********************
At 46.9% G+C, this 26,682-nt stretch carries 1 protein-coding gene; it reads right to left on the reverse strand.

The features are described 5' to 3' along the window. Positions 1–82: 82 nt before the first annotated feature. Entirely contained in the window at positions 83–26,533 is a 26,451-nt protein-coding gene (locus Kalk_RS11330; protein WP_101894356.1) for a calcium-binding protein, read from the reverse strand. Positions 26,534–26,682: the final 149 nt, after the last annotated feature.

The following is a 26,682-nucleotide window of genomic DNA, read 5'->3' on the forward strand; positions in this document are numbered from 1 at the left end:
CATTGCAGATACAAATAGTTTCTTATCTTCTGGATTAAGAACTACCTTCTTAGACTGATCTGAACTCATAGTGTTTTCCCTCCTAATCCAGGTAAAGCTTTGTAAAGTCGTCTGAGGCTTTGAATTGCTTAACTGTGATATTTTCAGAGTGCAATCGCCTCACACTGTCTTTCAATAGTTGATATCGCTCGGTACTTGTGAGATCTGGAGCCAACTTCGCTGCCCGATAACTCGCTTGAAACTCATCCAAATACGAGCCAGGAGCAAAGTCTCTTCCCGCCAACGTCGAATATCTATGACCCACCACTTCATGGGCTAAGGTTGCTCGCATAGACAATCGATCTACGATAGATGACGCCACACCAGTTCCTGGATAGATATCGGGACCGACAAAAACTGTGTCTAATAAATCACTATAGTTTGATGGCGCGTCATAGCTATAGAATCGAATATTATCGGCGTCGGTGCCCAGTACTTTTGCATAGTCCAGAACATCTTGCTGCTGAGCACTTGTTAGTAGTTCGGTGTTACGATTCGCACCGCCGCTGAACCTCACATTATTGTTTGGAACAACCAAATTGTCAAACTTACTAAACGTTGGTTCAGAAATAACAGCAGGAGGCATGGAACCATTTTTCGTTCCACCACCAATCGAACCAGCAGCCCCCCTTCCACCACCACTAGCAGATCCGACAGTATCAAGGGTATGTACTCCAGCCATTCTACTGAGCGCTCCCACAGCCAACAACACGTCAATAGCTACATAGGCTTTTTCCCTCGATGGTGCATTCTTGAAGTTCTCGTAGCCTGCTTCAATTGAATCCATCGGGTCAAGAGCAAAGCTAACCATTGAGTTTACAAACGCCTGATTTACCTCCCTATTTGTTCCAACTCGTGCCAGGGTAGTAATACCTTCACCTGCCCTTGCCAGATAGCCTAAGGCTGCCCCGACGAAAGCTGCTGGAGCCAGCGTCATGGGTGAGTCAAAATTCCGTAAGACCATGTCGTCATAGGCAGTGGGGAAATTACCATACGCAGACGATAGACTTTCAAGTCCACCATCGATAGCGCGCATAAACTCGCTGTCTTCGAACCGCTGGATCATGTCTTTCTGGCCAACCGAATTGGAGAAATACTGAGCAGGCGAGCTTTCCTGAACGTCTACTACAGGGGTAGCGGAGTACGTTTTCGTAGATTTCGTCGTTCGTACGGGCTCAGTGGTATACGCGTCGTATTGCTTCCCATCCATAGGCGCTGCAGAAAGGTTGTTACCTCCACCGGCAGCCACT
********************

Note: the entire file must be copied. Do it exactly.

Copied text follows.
At 46.9% G+C, this 26,682-nt stretch carries 1 protein-coding gene; it reads right to left on the reverse strand.

The features are described 5' to 3' along the window. Positions 1–82: 82 nt before the first annotated feature. Entirely contained in the window at positions 83–26,533 is a 26,451-nt protein-coding gene (locus Kalk_RS11330; protein WP_101894356.1) for a calcium-binding protein, read from the reverse strand. Positions 26,534–26,682: the final 149 nt, after the last annotated feature.

The following is a 26,682-nucleotide window of genomic DNA, read 5'->3' on the forward strand; positions in this document are numbered from 1 at the left end:
CATTGCAGATACAAATAGTTTCTTATCTTCTGGATTAAGAACTACCTTCTTAGACTGATCTGAACTCATAGTGTTTTCCCTCCTAATCCAGGTAAAGCTTTGTAAAGTCGTCTGAGGCTTTGAATTGCTTAACTGTGATATTTTCAGAGTGCAATCGCCTCACACTGTCTTTCAATAGTTGATATCGCTCGGTACTTGTGAGATCTGGAGCCAACTTCGCTGCCCGATAACTCGCTTGAAACTCATCCAAATACGAGCCAGGAGCAAAGTCTCTTCCCGCCAACGTCGAATATCTATGACCCACCACTTCATGGGCTAAGGTTGCTCGCATAGACAATCGATCTACGATAGATGACGCCACACCAGTTCCTGGATAGATATCGGGACCGACAAAAACTGTGTCTAATAAATCACTATAGTTTGATGGCGCGTCATAGCTATAGAATCGAATATTATCGGCGTCGGTGCCCAGTACTTTTGCATAGTCCAGAACATCTTGCTGCTGAGCACTTGTTAGTAGTTCGGTGTTACGATTCGCACCGCCGCTGAACCTCACATTATTGTTTGGAACAACCAAATTGTCAAACTTACTAAACGTTGGTTCAGAAATAACAGCAGGAGGCATGGAACCATTTTTCGTTCCACCACCAATCGAACCAGCAGCCCCCCTTCCACCACCACTAGCAGATCCGACAGTATCAAGGGTATGTACTCCAGCCATTCTACTGAGCGCTCCCACAGCCAACAACACGTCAATAGCTACATAGGCTTTTTCCCTCGATGGTGCATTCTTGAAGTTCTCGTAGCCTGCTTCAATTGAATCCATCGGGTCAAGAGCAAAGCTAACCATTGAGTTTACAAACGCCTGATTTACCTCCCTATTTGTTCCAACTCGTGCCAGGGTAGTAATACCTTCACCTGCCCTTGCCAGATAGCCTAAGGCTGCCCCGACGAAAGCTGCTGGAGCCAGCGTCATGGGTGAGTCAAAATTCCGTAAGACCATGTCGTCATAGGCAGTGGGGAAATTACCATACGCAGACGATAGACTTTCAAGTCCACCATCGATAGCGCGCATAAACTCGCTGTCTTCGAACCGCTGGATCATGTCTTTCTGGCCAACCGAATTGGAGAAATACTGAGCAGGCGAGCTTTCCTGAACGTCTACTACAGGGGTAGCGGAGTACGTTTTCGTAGATTTCGTCGTTCGTACGGGCTCAGTGGTATACGCGTCGTATTGCTTCCCATCCATAGGCGCTGCAGAAAGGTTGTTACCTCCACCGGCAGCCACT